ABSTRACT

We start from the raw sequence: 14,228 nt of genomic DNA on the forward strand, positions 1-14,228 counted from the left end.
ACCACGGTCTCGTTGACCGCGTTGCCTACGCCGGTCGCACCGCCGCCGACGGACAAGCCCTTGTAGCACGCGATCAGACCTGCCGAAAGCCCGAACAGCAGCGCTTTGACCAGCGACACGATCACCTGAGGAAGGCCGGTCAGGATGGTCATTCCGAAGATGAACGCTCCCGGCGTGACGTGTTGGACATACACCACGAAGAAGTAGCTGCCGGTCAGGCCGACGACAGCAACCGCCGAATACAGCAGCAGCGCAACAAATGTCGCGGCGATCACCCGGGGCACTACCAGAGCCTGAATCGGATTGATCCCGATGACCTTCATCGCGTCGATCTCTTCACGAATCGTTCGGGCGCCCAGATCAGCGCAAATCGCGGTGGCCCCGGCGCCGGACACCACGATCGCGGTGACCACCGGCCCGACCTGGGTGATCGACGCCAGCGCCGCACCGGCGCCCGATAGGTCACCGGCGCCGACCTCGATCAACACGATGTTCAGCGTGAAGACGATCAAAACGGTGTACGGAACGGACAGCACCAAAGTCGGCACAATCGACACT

Cassirer's goal is to comprehend the specialized structures of different forms of knowledge, relate them to one another as a whole, and through this to identify the basic formative principle which is exemplified in them all. Cassirer follows Hegel in arguing that this unification must address the way forms of knowledge develop through their own internal logical and historical progression, and through their relations to one another. The basic symbolic function involves recognizing a particular as representative of a greater whole. This basic structure is embodied in different ways under different circumstances. Presumably there are different varieties of symbolic form because the basic categorial framework, of space, time, causality, thing, number and magnitude, operates with different emphases in different contexts of existence. Cassirer's task is, accordingly, to develop this basic strategy even further, and to explain the logical structure and historical development of different symbolic forms and the formative principle that underlies them.